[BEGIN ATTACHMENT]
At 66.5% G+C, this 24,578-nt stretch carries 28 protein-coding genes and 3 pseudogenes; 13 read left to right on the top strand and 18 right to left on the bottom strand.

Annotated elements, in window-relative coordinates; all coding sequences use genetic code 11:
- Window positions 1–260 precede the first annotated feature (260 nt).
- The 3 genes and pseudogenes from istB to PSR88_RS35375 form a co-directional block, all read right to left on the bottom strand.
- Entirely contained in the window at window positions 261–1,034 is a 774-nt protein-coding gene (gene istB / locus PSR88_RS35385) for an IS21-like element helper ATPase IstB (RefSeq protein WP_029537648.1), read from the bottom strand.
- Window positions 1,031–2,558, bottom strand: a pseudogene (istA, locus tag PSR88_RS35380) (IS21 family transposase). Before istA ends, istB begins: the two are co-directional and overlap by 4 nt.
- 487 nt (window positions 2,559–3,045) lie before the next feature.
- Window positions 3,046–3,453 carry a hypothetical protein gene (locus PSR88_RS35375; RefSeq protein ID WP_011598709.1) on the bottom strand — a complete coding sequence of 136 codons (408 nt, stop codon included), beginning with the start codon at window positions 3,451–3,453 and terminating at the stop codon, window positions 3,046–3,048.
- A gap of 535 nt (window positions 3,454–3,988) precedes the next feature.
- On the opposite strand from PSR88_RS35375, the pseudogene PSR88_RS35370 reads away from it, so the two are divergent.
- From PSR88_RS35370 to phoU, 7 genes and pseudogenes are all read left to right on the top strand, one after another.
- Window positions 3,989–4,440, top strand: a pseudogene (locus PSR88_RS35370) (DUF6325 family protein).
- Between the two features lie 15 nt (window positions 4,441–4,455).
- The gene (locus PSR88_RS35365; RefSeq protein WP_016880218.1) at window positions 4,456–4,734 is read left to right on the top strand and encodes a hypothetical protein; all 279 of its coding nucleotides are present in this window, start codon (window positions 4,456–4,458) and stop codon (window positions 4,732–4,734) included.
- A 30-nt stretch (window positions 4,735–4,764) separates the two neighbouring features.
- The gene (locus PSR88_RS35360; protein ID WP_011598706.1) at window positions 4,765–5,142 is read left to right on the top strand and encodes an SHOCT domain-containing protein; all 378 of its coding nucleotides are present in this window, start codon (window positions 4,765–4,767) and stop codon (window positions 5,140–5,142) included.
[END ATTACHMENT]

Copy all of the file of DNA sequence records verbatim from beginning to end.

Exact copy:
At 66.5% G+C, this 24,578-nt stretch carries 28 protein-coding genes and 3 pseudogenes; 13 read left to right on the top strand and 18 right to left on the bottom strand.

Annotated elements, in window-relative coordinates; all coding sequences use genetic code 11:
- Window positions 1–260 precede the first annotated feature (260 nt).
- The 3 genes and pseudogenes from istB to PSR88_RS35375 form a co-directional block, all read right to left on the bottom strand.
- Entirely contained in the window at window positions 261–1,034 is a 774-nt protein-coding gene (gene istB / locus PSR88_RS35385) for an IS21-like element helper ATPase IstB (RefSeq protein WP_029537648.1), read from the bottom strand.
- Window positions 1,031–2,558, bottom strand: a pseudogene (istA, locus tag PSR88_RS35380) (IS21 family transposase). Before istA ends, istB begins: the two are co-directional and overlap by 4 nt.
- 487 nt (window positions 2,559–3,045) lie before the next feature.
- Window positions 3,046–3,453 carry a hypothetical protein gene (locus PSR88_RS35375; RefSeq protein ID WP_011598709.1) on the bottom strand — a complete coding sequence of 136 codons (408 nt, stop codon included), beginning with the start codon at window positions 3,451–3,453 and terminating at the stop codon, window positions 3,046–3,048.
- A gap of 535 nt (window positions 3,454–3,988) precedes the next feature.
- On the opposite strand from PSR88_RS35375, the pseudogene PSR88_RS35370 reads away from it, so the two are divergent.
- From PSR88_RS35370 to phoU, 7 genes and pseudogenes are all read left to right on the top strand, one after another.
- Window positions 3,989–4,440, top strand: a pseudogene (locus PSR88_RS35370) (DUF6325 family protein).
- Between the two features lie 15 nt (window positions 4,441–4,455).
- The gene (locus PSR88_RS35365; RefSeq protein WP_016880218.1) at window positions 4,456–4,734 is read left to right on the top strand and encodes a hypothetical protein; all 279 of its coding nucleotides are present in this window, start codon (window positions 4,456–4,458) and stop codon (window positions 4,732–4,734) included.
- A 30-nt stretch (window positions 4,735–4,764) separates the two neighbouring features.
- The gene (locus PSR88_RS35360; protein ID WP_011598706.1) at window positions 4,765–5,142 is read left to right on the top strand and encodes an SHOCT domain-containing protein; all 378 of its coding nucleotides are present in this window, start codon (window positions 4,765–4,767) and stop codon (window positions 5,140–5,142) included.